In Texas, Insurance Companies Say They’re Victims Of Storm-Chasing Lawyers

Insurance companies say there are too many lawsuits over claims, but one skeptical senator asks, don’t insurance companies make money by denying claims?
 

By Dave FehlingOctober 10, 2016 9:40 am| ,

From Houston Public Media:

Some people in the insurance industry say ever since Hurricane Ike in 2008, they’ve become victims of abusive lawsuits.

“The lawsuits that we receive — I’ve been served over 400 times since Hurricane Ike — they’re boilerplate. They’re all the same, the allegations are the same,” said Tim Maloney, an insurance adjuster from North Texas testifying to a Texas Senate committee looking into how the industry handles claims for storm damage.

Insurance companies said lawyers learned from Ike how to swoop into neighborhoods following a bad storm and convince homeowners they’d been under-paid for wind or hail damage.

“The only reason I can see for that is because the law is so favorable here, that almost every (lawsuit) claim is profitable,” testified Greg Farnik, a lawyer with an insurance company in Dallas.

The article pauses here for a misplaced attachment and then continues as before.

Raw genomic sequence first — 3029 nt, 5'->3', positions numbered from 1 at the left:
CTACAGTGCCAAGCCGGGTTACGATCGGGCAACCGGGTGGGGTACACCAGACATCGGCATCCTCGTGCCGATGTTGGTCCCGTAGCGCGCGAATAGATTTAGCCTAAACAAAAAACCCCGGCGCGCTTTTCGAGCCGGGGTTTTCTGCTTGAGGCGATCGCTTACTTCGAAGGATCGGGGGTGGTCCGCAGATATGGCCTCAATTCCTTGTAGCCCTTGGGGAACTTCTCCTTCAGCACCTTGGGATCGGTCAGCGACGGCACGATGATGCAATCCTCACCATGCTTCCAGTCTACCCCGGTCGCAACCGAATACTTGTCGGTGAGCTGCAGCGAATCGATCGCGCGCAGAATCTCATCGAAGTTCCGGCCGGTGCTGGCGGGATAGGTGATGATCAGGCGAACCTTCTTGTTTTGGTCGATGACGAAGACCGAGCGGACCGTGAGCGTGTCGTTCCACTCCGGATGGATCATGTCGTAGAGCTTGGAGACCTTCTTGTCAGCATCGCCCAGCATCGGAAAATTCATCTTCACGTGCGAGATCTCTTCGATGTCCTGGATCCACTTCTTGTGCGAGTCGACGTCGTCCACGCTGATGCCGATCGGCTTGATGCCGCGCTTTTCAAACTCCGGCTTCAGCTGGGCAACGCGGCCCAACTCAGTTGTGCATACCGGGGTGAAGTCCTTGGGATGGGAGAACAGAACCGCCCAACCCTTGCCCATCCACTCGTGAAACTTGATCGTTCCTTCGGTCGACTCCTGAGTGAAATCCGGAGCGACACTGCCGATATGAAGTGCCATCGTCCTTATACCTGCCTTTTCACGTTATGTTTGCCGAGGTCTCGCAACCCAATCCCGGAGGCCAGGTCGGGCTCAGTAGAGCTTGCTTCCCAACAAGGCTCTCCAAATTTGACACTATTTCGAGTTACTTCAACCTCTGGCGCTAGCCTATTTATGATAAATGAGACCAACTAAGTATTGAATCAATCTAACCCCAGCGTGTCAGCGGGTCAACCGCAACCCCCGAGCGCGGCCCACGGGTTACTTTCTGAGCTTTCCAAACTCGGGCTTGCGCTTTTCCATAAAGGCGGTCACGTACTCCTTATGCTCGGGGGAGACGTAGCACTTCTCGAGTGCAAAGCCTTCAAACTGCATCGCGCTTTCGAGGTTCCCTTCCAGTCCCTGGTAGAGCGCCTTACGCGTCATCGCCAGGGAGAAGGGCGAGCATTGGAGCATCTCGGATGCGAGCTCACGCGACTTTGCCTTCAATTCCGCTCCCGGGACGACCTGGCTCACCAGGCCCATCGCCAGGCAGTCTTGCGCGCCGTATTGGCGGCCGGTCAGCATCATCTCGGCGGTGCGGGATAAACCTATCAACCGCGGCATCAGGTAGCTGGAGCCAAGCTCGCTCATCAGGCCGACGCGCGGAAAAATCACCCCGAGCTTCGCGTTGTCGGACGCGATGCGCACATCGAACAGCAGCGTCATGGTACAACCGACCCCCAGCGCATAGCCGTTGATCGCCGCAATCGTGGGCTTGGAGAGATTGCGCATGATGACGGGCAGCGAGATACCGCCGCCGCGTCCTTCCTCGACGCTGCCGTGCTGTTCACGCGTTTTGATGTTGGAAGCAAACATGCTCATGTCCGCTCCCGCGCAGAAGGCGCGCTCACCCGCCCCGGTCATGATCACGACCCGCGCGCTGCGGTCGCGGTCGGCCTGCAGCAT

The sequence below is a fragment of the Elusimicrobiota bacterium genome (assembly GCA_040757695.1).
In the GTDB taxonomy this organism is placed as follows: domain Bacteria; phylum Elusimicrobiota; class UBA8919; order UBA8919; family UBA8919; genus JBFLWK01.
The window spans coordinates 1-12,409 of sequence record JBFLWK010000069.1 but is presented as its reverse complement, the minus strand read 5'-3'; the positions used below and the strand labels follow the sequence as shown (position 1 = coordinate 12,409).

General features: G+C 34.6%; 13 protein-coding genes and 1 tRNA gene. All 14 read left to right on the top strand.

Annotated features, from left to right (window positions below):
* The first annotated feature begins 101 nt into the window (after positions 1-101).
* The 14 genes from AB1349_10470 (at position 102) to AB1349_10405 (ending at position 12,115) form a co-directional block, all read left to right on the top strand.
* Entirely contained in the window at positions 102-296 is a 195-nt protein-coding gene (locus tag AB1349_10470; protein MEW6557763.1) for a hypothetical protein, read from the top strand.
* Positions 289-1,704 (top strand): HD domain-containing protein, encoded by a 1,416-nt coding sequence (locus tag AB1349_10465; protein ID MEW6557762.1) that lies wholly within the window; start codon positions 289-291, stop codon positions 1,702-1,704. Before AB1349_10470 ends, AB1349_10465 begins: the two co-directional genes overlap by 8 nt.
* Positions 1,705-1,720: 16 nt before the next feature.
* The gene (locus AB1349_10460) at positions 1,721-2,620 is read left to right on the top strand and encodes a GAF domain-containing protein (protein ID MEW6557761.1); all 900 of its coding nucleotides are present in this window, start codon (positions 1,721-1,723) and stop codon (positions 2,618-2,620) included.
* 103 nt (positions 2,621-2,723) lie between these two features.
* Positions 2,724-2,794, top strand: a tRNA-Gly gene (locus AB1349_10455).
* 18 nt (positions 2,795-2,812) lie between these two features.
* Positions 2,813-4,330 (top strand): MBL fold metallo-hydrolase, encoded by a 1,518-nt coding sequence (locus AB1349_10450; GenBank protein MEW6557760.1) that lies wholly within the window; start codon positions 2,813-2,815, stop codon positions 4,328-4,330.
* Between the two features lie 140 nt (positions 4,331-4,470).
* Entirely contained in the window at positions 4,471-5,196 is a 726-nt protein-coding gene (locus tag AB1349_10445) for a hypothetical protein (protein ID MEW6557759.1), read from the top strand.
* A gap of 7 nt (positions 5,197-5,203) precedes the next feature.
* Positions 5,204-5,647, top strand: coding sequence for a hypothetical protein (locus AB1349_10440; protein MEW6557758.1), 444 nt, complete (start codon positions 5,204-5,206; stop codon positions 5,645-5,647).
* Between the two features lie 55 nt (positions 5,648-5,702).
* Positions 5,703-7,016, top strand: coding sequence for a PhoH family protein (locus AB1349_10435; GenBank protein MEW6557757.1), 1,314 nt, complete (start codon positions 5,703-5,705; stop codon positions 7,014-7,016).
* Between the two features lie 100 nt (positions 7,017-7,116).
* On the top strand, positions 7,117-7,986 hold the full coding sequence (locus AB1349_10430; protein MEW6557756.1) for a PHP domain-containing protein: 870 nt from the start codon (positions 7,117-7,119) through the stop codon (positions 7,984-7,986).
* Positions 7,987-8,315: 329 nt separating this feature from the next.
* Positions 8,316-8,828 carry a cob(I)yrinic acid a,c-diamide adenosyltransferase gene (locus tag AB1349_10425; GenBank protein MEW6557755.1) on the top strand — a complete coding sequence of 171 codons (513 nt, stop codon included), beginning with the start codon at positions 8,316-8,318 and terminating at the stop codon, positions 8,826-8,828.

“This is a statewide problem,” Paul Solomon told senators.

Solomon is a lawyer for State Farm, a company that last year agreed to refund millions of dollars in premium over-charges to Texas homeowners. Sen. Kirk Watson, a Democrat from Austin, referred to the settlement in questioning Solomon and said the insurance industry should be careful about complaining that it’s a victim of Texas laws.

“So before you declare the entire name of the game, let’s be clear that the way you make money is by collecting premiums and not paying. The perfect deal would be to collect premiums and never pay a claim, right? (Solomon) I disagree, because if we did that we wouldn’t be in business. People wouldn’t want to use us. (Watson) Well, pay as few and as little as you can is the name of the game at State Farm, (Solomon) I would disagree with that also, I think that’s a mischaracterization of what we do.“

Under questioning by senators, Solomon said many of the storm damage lawsuits seek about $65,000 and eventually settle for $15,000 to $20,000. He said in the rare cases when the lawsuits actually went to trial, the insurance company was found to owe nothing in about half the cases.

The senators on the Committee on Business & Commerce will consider recommending curbs on so-called frivolous litigation when the full legislature meets this January.